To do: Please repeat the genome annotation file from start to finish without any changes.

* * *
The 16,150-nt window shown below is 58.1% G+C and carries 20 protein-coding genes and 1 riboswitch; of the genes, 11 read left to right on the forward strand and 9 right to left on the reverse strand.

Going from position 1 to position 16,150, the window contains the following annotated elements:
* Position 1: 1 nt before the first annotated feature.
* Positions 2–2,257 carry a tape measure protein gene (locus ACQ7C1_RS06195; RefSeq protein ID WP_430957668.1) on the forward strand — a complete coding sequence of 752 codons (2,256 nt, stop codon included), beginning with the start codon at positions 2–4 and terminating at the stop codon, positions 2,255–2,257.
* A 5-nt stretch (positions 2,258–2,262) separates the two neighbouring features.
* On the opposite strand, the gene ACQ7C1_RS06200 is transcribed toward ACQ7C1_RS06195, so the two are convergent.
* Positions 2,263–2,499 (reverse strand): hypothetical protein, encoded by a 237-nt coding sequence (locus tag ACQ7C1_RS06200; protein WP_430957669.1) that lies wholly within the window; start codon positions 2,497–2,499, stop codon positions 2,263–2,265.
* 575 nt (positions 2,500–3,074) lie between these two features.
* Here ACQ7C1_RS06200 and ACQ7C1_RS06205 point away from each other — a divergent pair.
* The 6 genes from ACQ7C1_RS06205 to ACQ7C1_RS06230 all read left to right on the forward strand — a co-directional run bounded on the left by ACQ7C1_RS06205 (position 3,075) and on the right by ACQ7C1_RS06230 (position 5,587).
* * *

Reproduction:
The 16,150-nt window shown below is 58.1% G+C and carries 20 protein-coding genes and 1 riboswitch; of the genes, 11 read left to right on the forward strand and 9 right to left on the reverse strand.

Going from position 1 to position 16,150, the window contains the following annotated elements:
* Position 1: 1 nt before the first annotated feature.
* Positions 2–2,257 carry a tape measure protein gene (locus ACQ7C1_RS06195; RefSeq protein ID WP_430957668.1) on the forward strand — a complete coding sequence of 752 codons (2,256 nt, stop codon included), beginning with the start codon at positions 2–4 and terminating at the stop codon, positions 2,255–2,257.
* A 5-nt stretch (positions 2,258–2,262) separates the two neighbouring features.
* On the opposite strand, the gene ACQ7C1_RS06200 is transcribed toward ACQ7C1_RS06195, so the two are convergent.
* Positions 2,263–2,499 (reverse strand): hypothetical protein, encoded by a 237-nt coding sequence (locus tag ACQ7C1_RS06200; protein WP_430957669.1) that lies wholly within the window; start codon positions 2,497–2,499, stop codon positions 2,263–2,265.
* 575 nt (positions 2,500–3,074) lie between these two features.
* Here ACQ7C1_RS06200 and ACQ7C1_RS06205 point away from each other — a divergent pair.
* The 6 genes from ACQ7C1_RS06205 to ACQ7C1_RS06230 all read left to right on the forward strand — a co-directional run bounded on the left by ACQ7C1_RS06205 (position 3,075) and on the right by ACQ7C1_RS06230 (position 5,587).